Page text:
The market for PV products on the whole has been booming thanks to various market and policy trends worldwide. As a result, there is now an undersupply of production materials such as module glass and silicon wafers. This development will affect shipments of PV modules in the short term.
Leon Chuang, global marketing director of Risen Energy, said that module glass manufacturers are raising output and production capacity. However, it will take around two years to fully activate the newly added production capacity. Risen Energy is a Chinese manufacturer of PV modules. The spot price of module glass was US$3.35-3.96 per square meter in the May-June period of last year. It has about doubled since then.
There is a supply crunch for polysilicon as well. EnergyTrend, the green energy research division of market intelligence firm TrendForce, says in its latest analysis that two more major players out of a total of 11 operational polysilicon producers from China suspended production lines for maintenance in December last year. The major producers are those with a production capacity that reaches the level of 10,000 metric tons. The smaller producers have also been undergoing maintenance and are not operating at full capacity. Consequently, the overall polysilicon supply has been reduced by at least 34,000 metric tons. Regarding the situation in the fourth quarter of 2020, China’s production capacity for polysilicon was at the level of 104,000 metric tons. On average, two Chinese producers were in the maintenance mode every month. Although the polysilicon market remained in undersupply, the situation did improve from the third quarter.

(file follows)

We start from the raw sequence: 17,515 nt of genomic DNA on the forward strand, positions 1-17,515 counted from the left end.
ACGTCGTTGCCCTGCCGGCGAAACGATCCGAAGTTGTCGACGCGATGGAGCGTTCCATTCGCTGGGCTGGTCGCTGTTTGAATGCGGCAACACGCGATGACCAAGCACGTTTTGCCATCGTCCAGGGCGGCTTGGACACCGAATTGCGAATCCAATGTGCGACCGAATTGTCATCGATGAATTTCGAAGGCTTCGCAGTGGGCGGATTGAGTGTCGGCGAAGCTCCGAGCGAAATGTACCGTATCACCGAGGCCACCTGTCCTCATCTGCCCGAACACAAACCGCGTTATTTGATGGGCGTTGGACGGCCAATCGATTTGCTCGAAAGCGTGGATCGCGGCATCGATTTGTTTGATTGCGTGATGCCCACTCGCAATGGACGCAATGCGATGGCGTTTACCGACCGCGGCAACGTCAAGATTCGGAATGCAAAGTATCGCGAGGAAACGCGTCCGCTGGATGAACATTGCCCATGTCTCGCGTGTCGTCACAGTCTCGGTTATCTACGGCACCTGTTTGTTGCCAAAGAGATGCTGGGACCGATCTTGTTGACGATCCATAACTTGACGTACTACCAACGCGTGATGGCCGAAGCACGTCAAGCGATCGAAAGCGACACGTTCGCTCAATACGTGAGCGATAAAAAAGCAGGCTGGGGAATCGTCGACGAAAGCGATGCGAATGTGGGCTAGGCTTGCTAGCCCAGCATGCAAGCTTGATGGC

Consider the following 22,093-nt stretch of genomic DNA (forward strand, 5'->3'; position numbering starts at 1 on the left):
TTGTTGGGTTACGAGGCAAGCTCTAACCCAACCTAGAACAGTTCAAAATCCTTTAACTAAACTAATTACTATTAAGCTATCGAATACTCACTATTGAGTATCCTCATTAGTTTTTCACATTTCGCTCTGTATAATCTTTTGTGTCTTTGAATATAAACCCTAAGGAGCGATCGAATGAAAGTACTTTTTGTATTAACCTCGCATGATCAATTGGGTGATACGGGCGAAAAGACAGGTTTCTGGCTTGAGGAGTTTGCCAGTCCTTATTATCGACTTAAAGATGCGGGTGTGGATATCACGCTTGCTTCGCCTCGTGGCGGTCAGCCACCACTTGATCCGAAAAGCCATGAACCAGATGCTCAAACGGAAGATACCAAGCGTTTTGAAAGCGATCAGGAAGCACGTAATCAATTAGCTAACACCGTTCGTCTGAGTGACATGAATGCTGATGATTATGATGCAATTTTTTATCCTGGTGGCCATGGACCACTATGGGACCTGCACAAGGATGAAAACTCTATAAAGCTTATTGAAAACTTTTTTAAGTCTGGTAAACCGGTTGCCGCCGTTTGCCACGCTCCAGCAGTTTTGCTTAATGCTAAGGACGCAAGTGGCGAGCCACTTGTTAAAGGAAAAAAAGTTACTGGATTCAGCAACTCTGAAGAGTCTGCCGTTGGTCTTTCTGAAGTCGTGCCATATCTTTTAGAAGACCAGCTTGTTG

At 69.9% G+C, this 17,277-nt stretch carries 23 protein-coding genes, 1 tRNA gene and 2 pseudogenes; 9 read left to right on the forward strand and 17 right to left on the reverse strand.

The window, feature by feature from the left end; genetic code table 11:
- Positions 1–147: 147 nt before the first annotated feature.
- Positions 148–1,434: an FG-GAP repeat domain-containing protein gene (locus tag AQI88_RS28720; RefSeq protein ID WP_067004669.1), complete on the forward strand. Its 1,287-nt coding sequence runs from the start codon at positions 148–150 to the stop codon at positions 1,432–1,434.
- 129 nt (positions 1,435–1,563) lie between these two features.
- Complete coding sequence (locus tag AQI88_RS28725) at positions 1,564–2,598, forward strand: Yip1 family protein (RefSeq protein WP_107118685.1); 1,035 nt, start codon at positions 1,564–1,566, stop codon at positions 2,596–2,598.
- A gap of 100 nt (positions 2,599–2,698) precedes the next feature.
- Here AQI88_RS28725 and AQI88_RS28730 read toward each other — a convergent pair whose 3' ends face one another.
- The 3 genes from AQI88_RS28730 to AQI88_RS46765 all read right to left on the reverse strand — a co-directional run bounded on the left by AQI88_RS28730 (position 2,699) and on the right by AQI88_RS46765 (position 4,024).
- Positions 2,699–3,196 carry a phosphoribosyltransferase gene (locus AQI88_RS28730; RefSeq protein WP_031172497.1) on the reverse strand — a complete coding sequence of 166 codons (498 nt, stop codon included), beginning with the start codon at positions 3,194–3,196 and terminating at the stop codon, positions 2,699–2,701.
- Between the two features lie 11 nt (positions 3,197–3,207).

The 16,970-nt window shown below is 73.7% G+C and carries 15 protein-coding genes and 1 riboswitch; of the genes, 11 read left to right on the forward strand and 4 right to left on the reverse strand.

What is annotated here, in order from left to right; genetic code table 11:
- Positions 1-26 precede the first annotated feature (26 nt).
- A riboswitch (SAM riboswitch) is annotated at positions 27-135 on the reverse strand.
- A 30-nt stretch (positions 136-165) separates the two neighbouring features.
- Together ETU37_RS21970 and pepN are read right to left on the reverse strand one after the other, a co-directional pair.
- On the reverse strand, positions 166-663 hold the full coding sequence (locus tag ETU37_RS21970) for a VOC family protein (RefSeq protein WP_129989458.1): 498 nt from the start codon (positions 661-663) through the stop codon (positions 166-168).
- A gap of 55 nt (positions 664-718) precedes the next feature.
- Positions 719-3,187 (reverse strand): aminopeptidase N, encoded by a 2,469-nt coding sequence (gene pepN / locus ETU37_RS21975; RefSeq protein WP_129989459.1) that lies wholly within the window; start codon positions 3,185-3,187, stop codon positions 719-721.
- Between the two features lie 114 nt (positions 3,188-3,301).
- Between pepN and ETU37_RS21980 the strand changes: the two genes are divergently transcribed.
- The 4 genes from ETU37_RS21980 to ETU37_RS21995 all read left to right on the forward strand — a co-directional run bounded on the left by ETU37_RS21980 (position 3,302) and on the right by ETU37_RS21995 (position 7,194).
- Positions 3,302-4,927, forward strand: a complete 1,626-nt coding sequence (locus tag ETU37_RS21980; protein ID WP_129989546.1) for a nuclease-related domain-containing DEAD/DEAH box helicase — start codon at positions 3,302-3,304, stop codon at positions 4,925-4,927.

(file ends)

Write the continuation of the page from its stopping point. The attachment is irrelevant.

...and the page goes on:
Silicon wafers and module glass are respective key materials for PV cells and modules. The majority of cells that are sold in Taiwan are domestically produced, but the local cell and module manufacturers on the island depend on foreign imports for materials. Hence, the shortage of glass and wafers will impact product shipments from many module manufacturers in the short term. TSEC, which is a major solar enterprise based in Taiwan, has stated that it has locked in its monthly supply of module glass by arranging annual contracts with a prepayment plan.
Taiwan is not the only regional market affected by the shortage, and foreign media outlets have reported that the lack of module glass from China is driving up prices of imported modules in India. The cost of imported modules in the Indian solar market has risen by 22% since last June. Besides the undersupply of production materials, the cost hike is also attributed to the COVID-19 pandemic and the trade barriers that the Indian government have erected against Chinese imports. With modules getting more expensive, developers of local solar projects in India have pushed back their schedules. However, this action could incur more costs for project developers down the line.
According to industry analysts, Indian manufacturers of PV products have witnessed a massive surge of 150% in the price of imported module glass panels over the past six months. Manufacturers of glass panels and analysts have pointed out that China’s production capacity for PV modules is being constrained by the lack of module glass, and the supply crunch will persist to the middle of 2021. In particular, demand far exceeds supply for large-size module glass panels due to the growing popularity of large-size modules and bifacial modules. The demand and production capacity for these kinds of products is expected to keep rising in the future.
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